Colonization resistance, i.e., the protective effects of associated microbiota for the animal host against pathogen infection, has been studied widely over the last 100 years. However, few molecules mediating colonization resistance have been identified. In the symbiosis formed by Delia antiqua and its associated microbes, six bacteria protect larvae from infection with the entomopathogen Beauveria bassiana, providing an ideal model to investigate the chemical mechanism for colonization resistance. Subsequently using this symbiotic system, we first compared effects of the six bacterial species, and one control bacterium (Klebsiella oxytoca) that showed no antifungal effects, on B. bassiana and its infection of D. antiqua Second, metabolomic profiles of the six bacteria and K. oxytoca were compared to identify candidate metabolites that may prevent infection. Third, the concentrations of candidate metabolites in situ from axenic and nonaxenic larvae were determined. Finally, effects of artificial metabolite cocktails on B.bassiana and its infection of D. antiqua larvae were determined. Results showed that compared to K. oxytoca, the six bacteria produced a metabolite cocktail showing inhibitory effects on conidial germination, mycelial growth of B.bassiana, and fungal infection. Our work revealed novel molecules that mediate colonization resistance, which could help in developing chemical mechanisms of colonization resistance. Moreover, this work may aid in discovery and expansion of new bioactive antibiotics, promoting development of prophylactic and therapeutic approaches for treating infectious diseases.IMPORTANCE The protection of associated microbiota for their animal hosts against pathogen infection has been studied widely over the last 100 years. However, how those microbes protect the animal host remains unclear. In former studies, body surface microbes of one insect, Delia antiqua, protected the insect larvae from infection with the entomopathogen Beauveria bassiana By comparing the metabolites produced by microbes that protect the insect and microbes that cannot protect the insect, the question of how the microbes protect the insect is answered. It turns out that body surface bacteria produce a metabolite cocktail that inhibits colonization of B.bassiana and consequently protects the insect. This work reveals novel molecules with antifungal activity, which may aid in discovery and expansion of new prophylactic and therapeutic natural chemicals for treating infectious diseases.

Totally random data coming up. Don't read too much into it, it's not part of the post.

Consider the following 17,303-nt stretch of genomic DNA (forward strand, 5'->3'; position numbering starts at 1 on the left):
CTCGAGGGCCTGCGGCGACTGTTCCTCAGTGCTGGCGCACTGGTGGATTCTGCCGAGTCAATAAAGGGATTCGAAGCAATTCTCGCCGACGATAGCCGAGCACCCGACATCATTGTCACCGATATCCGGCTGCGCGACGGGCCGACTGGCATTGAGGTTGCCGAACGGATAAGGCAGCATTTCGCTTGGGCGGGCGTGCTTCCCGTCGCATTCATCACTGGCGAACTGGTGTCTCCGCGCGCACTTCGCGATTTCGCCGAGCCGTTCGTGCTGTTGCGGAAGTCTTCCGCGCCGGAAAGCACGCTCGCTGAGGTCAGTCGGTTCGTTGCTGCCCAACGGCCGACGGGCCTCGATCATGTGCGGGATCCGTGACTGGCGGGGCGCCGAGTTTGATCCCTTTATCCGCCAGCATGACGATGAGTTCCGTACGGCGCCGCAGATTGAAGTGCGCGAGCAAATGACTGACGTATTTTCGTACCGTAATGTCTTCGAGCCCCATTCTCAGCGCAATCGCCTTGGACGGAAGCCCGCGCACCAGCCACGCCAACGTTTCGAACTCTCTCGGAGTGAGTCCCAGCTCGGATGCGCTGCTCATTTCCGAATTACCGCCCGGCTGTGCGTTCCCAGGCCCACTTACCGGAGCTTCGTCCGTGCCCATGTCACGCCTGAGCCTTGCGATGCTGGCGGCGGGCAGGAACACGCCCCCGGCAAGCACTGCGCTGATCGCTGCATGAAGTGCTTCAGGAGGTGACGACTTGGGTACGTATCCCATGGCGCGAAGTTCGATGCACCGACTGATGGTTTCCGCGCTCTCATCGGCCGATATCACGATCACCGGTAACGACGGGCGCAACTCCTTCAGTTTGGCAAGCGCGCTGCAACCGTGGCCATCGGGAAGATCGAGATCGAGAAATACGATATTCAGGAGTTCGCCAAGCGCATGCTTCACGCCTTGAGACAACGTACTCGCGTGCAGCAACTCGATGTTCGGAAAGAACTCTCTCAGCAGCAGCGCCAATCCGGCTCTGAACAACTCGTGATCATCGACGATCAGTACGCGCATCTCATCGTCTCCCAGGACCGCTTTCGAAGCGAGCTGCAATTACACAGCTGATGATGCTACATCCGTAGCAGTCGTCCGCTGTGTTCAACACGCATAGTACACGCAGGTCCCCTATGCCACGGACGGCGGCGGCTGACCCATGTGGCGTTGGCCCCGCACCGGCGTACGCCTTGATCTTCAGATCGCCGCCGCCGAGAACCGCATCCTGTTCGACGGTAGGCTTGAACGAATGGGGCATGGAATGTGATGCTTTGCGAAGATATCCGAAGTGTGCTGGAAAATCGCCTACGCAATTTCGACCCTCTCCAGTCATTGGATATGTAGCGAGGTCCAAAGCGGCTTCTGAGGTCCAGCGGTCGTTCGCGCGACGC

RevDate: 2020-11-19
CmpDate: 2020-11-19

Zhu X, Mao Y, Guo M, et al (2020)

Enhancement of anti-acne effect of Scutellaria baicalensis extract by fermentation with symbiotic fungus Penicillium decumbens.

Journal of bioscience and bioengineering, 130(5):457-463.

Inflammatory responses stimulated by Propionibacterium acnes have been shown to be major etiological factors in the pathogenesis of acne. Scutellaria baicalensis, a popular traditional Chinese medicine, has been widely shown to have anti-inflammatory effects. In this study, primary component analysis and primary effective component analysis were conducted. The results showed that wogonin (1.15 mg/g S. baicalensis extract) possessed better anti-acne effects than wogonoside (8.71 mg/g S. baicalensis extract) in inhibiting the up-regulation of IL-1β and IL-8 level caused by P. acnes via inactivation of the MAPK and NF-κB signaling pathways. To enhance the anti-acne effects of S. baicalensis extract, an environmentally friendly and healthy plant fermentation strategy was used to efficiently convert glycoside-type constituents into bioactive aglycone. S. baicalensis extract was fermented by symbiotic fungus Penicillium decumbens f3-1 to transform wogonoside into wogonin with a conversion rate of 91.0% after 4 days. Fermented S. baicalensis extract (FSE) showed higher potential anti-acne effects than non-fermented S. baicalensis extract (NSE) by inhibiting the up-regulation of IL-1β and IL-8. Thus, P. decumbens-fermented S. baicalensis Extract may be used for developing new anti-acne cosmetic ingredients.

RevDate: 2020-11-18
CmpDate: 2020-11-18

Koto A, Nobu MK, R Miyazaki (2020)

Deep Sequencing Uncovers Caste-Associated Diversity of Symbionts in the Social Ant Camponotus japonicus.

mBio, 11(2):.